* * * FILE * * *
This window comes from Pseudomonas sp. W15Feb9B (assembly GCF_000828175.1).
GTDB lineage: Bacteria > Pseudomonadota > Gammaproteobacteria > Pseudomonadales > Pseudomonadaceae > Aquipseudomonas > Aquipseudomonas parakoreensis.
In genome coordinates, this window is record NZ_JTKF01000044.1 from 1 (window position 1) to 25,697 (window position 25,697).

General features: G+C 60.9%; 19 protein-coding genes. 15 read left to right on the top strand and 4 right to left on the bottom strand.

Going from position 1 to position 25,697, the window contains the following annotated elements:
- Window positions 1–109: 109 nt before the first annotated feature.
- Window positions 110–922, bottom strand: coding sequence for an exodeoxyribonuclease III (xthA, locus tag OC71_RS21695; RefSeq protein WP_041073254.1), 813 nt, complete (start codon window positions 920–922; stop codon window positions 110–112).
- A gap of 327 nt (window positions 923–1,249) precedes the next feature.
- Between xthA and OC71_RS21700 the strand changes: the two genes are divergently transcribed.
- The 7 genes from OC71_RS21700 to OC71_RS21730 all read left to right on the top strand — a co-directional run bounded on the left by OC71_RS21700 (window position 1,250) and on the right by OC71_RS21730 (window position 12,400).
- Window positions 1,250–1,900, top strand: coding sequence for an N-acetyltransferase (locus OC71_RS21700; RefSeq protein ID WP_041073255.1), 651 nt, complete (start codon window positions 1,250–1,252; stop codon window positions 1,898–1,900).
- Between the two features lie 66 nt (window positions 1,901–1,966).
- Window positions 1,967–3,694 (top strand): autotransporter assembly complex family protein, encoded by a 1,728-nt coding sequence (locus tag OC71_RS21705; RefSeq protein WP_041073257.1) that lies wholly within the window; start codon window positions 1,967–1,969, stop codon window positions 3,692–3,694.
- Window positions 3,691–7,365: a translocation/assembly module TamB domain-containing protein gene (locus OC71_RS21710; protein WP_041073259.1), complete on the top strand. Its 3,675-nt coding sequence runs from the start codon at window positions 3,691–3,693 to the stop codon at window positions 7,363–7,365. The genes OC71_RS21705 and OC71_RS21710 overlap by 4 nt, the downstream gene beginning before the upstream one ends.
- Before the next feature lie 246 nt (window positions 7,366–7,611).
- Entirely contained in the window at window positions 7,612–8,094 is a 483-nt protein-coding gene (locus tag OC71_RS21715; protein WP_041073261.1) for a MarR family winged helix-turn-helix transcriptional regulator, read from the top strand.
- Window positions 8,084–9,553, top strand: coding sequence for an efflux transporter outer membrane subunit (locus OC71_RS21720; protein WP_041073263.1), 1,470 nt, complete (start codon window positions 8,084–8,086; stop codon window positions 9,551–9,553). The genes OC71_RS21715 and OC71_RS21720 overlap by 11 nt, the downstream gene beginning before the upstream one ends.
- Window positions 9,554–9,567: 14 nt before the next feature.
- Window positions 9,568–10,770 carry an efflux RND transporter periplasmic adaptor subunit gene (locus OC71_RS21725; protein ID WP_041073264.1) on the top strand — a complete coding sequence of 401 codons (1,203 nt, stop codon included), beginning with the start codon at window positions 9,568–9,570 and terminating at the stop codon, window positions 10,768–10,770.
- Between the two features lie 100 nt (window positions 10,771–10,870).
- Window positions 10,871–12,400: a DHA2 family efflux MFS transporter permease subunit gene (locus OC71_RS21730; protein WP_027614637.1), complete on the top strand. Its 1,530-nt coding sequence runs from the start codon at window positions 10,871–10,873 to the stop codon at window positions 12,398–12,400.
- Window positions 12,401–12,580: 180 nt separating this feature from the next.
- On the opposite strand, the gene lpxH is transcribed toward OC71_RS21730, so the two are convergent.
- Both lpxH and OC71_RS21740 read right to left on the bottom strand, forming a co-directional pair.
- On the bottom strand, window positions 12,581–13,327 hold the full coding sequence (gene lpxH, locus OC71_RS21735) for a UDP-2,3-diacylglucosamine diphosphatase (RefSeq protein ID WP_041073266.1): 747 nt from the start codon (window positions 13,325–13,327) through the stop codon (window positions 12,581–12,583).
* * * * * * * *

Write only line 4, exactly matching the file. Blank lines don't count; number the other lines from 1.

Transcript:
General features: G+C 60.9%; 19 protein-coding genes. 15 read left to right on the top strand and 4 right to left on the bottom strand.